NJ Supreme Court Reverses Appellate Decision on Employee Parking Lot Injury
Jan 31, 2022 | Written by: Share|
Last February, I discussed the Appellate Division opinion Lapsley v. Township of Sparta, A0958-19T3 (App. Div. 2021), wherein a Township library employee was injured by a Township snowplow while walking to her car parked in a Township parking lot after completing the workday at the library adjacent to the parking lot. The legal issue was whether the librarian was within the “immediate course of egress” from her employment when struck by the Township snowplow, such that her accident was considered to have occurred within the course of her employment so that she was eligible for workers’ compensation benefits. If entitled to workers’ compensation benefits, she would receive reimbursement of her medical expenses, lost wages, and injuries per the workers’ compensation benefit scale, regardless of fault. Since the plow truck was owned by the Township, and operated by a Township employee, the librarian’s only course of remedy was through a workers’ compensation claim, which statutorily barred her from suing her employer (the Township) or the Township employee plow truck operator for their negligence in causing the accident and damages.
The plaintiff filed both a workers’ compensation claim and a third-party suit against the Township and the Township’s plow operator. The Workers’ Compensation Court found the accident occurred within the scope of the plaintiff’s employment with the Township and the Trial court dismissed the third-party suit as statutorily barred under the Workers’ Compensation Act. The plaintiff appealed and the Appellate Division reversed. The Appellate Division ruled that the librarian’s egress through the township parking lot was fortuitous and too remote from her employment to consider the accident as occurring within the course of employment with the Township. The Appellate Court noted that to hold otherwise could lead to the absurd result that plaintiff’s employment with the Township extended to virtually any situation where the plaintiff was traversing Township property on the way home from work. The Township appealed to the NJ Supreme Court, which reversed and reinstated the findings that the plaintiff’s accident occurred in the course of her employment with the Township, rendering her eligible for workers’ compensation benefits and barring her third-party claims against her employer and fellow Township employee.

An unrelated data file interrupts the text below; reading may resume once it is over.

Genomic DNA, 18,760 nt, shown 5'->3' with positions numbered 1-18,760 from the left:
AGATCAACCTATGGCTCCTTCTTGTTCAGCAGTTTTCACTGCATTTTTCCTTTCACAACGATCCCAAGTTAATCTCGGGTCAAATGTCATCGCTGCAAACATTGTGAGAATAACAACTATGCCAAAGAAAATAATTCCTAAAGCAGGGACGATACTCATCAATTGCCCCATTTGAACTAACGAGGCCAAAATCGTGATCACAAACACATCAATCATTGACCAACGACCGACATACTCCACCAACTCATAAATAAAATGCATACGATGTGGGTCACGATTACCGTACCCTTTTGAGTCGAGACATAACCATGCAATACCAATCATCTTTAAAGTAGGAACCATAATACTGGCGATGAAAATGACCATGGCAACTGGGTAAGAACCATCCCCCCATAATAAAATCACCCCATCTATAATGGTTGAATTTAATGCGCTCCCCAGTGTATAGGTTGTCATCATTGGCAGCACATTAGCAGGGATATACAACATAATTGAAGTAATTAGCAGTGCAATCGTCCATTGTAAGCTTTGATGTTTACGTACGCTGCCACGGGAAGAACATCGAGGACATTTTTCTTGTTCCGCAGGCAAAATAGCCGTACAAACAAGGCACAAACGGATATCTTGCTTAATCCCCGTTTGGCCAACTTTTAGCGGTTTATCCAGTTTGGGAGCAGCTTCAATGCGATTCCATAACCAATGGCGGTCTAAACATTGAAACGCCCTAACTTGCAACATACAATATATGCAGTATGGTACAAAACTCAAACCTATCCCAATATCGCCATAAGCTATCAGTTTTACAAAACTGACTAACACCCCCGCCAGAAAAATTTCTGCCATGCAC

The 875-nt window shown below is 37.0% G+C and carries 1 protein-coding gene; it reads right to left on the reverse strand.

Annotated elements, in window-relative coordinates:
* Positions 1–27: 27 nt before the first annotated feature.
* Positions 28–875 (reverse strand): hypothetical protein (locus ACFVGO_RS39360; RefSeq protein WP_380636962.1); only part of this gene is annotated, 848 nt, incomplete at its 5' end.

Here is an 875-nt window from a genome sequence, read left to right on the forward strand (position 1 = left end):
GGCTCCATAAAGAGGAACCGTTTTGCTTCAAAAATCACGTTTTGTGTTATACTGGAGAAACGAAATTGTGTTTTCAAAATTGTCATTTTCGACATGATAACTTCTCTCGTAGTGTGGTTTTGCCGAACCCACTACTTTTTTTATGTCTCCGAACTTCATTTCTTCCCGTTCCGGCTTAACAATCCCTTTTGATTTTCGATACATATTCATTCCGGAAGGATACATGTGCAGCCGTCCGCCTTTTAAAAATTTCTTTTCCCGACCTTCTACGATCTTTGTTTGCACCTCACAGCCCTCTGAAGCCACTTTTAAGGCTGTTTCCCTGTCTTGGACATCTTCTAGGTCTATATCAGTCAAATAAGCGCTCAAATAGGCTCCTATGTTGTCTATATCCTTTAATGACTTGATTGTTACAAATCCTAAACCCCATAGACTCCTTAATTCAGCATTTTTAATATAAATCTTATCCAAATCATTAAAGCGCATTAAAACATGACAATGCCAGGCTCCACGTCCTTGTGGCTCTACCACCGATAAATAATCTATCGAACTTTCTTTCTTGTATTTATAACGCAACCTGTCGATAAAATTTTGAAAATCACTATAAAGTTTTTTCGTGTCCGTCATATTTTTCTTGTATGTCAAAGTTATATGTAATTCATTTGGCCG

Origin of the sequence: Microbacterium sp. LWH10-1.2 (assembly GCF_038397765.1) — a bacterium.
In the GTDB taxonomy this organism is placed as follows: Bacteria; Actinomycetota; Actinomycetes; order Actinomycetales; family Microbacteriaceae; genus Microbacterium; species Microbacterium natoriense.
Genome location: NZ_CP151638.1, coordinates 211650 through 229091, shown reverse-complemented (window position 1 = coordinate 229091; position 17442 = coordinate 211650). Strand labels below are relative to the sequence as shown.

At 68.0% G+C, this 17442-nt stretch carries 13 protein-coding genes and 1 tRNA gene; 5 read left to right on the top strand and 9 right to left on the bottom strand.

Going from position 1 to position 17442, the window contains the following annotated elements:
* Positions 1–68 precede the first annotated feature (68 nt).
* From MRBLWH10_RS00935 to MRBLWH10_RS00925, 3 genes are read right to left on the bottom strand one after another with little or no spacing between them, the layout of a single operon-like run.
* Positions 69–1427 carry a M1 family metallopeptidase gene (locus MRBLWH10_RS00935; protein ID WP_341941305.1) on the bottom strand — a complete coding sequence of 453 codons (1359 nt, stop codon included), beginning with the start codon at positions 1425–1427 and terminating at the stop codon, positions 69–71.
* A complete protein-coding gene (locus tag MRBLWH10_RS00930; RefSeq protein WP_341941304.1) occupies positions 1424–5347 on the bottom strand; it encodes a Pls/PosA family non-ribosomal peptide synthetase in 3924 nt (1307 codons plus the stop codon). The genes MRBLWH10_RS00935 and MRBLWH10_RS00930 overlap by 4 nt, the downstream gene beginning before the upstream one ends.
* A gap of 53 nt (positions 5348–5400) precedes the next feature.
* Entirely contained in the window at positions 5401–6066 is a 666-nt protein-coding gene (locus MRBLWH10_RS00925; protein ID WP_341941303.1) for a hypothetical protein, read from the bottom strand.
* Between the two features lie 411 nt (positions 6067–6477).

In reversing the Appellate Division, the Supreme Court noted the parking lot was owned and maintained by the Township, the Township controlled who was able to use the lot, the lot was adjacent to the library, and the plaintiff and other municipal employees parked in the lot during their work with the Township. Under the circumstances, even though the plaintiff was not required to park in the lot or walk across the lot coming and going to work, the Township exercised sufficient control of the lot to render the plaintiff’s egress through the lot to go home after work of her daily course of employment. The Supreme Court did not specifically address the Appellate Division’s concern that an accident occurring during a municipal employee’s egress from work across any property owned by the municipality employer could qualify as having occurred within the course of employment for workers’ compensation benefits. Diane S. Lapsley v. Township of Sparta (A-68/69-20) (085422) Argued November 8, 2021 -- Decided January 18, 2022.
Last February, I suggested the Township may want to admit the plaintiff’s accident occurred within the course of employment under the belief its exposures for workers’ compensation benefits were less than the potential exposures it faced as a direct defendant in the plaintiff’s third-party negligence suit. To that end, the plaintiff did appeal the trial court’s denial of her third-party suit against the Township that was barred under the Workers’ Compensation Act, and the municipality appealed the Appellate Division’s reversal that permitted the plaintiff to directly sue her employer and fellow employee for negligence. Nonetheless, the Supreme Court’s holding that the plaintiff’s accident occurred within the course of her employment was not based upon an intent to save the public revenue, but was absolutely consistent with the public policy of the Workers’ Compensation Act to ensure employees are promptly and fairly compensated for work-related injuries regardless of fault, and that employers are not subjected to uncertain litigation costs and exposures in exchange.